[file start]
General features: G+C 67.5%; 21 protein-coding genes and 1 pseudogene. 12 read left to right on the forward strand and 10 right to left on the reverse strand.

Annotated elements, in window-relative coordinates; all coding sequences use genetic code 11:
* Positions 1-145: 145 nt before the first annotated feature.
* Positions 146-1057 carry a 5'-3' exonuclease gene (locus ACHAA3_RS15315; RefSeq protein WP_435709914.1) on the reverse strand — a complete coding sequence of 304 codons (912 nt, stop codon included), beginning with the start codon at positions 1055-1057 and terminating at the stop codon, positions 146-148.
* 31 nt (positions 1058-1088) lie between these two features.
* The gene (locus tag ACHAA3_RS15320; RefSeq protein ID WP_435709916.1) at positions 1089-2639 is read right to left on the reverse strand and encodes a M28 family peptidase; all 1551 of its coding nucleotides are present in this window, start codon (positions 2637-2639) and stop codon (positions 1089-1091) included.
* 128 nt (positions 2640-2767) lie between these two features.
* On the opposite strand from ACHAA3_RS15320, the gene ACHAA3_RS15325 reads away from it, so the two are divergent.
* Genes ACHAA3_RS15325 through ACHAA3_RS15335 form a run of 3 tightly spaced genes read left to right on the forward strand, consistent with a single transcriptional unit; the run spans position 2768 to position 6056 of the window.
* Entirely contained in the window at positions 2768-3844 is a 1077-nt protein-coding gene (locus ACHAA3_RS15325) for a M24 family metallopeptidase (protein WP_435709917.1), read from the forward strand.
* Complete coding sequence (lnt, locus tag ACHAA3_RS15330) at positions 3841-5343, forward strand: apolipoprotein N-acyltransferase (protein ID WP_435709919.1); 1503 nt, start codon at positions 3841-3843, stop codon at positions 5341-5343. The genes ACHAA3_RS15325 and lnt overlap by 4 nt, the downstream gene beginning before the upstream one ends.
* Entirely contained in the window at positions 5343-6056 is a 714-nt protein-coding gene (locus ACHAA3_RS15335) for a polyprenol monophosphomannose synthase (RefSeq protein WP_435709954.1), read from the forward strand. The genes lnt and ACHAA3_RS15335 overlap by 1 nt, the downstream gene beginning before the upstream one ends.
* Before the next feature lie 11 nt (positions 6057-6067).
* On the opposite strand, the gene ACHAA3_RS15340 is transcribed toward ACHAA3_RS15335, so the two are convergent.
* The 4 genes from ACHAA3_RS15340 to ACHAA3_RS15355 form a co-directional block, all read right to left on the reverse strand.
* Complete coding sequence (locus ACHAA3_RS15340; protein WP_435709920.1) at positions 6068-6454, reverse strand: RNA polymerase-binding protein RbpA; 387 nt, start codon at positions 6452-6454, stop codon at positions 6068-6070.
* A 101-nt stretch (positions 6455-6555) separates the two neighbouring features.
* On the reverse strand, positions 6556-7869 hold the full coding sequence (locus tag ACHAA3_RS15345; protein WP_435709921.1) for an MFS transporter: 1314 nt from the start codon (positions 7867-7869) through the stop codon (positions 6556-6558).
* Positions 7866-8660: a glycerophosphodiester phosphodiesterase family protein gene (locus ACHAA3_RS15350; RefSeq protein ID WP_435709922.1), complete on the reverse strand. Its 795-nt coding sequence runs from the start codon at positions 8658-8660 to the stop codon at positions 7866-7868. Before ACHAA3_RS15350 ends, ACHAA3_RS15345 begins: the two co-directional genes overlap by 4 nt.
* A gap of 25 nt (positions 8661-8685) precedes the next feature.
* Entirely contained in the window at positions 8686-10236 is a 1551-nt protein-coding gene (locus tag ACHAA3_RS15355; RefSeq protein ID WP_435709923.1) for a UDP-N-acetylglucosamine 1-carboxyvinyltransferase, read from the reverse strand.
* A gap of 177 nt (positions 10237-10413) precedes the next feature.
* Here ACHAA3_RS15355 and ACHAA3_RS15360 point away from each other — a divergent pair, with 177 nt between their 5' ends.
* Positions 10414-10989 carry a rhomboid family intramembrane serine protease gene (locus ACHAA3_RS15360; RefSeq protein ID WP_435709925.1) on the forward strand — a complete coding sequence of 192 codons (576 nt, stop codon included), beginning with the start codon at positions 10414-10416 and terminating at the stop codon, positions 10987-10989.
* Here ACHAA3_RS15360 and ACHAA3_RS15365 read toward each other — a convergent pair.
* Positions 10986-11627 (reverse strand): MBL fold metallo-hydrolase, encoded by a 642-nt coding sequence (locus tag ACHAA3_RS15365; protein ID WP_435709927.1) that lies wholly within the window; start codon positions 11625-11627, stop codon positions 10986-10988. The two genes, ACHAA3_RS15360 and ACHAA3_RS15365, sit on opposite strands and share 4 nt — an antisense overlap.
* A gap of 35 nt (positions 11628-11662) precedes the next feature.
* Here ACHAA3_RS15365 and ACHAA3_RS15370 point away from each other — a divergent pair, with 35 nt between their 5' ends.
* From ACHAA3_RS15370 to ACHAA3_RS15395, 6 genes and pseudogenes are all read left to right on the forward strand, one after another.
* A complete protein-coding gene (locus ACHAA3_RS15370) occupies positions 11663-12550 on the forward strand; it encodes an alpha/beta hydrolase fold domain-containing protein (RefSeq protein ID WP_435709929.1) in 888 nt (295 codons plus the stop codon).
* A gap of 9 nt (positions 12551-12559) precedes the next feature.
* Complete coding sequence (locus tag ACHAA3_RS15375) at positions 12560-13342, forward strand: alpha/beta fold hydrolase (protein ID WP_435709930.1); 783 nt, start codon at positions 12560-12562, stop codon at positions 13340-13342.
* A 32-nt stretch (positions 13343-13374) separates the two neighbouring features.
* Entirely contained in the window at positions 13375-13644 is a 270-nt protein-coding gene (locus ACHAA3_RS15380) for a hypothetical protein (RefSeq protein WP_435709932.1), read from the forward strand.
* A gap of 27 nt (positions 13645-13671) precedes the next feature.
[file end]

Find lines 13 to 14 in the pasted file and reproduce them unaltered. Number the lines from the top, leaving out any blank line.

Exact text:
* Before the next feature lie 11 nt (positions 6057-6067).
* On the opposite strand, the gene ACHAA3_RS15340 is transcribed toward ACHAA3_RS15335, so the two are convergent.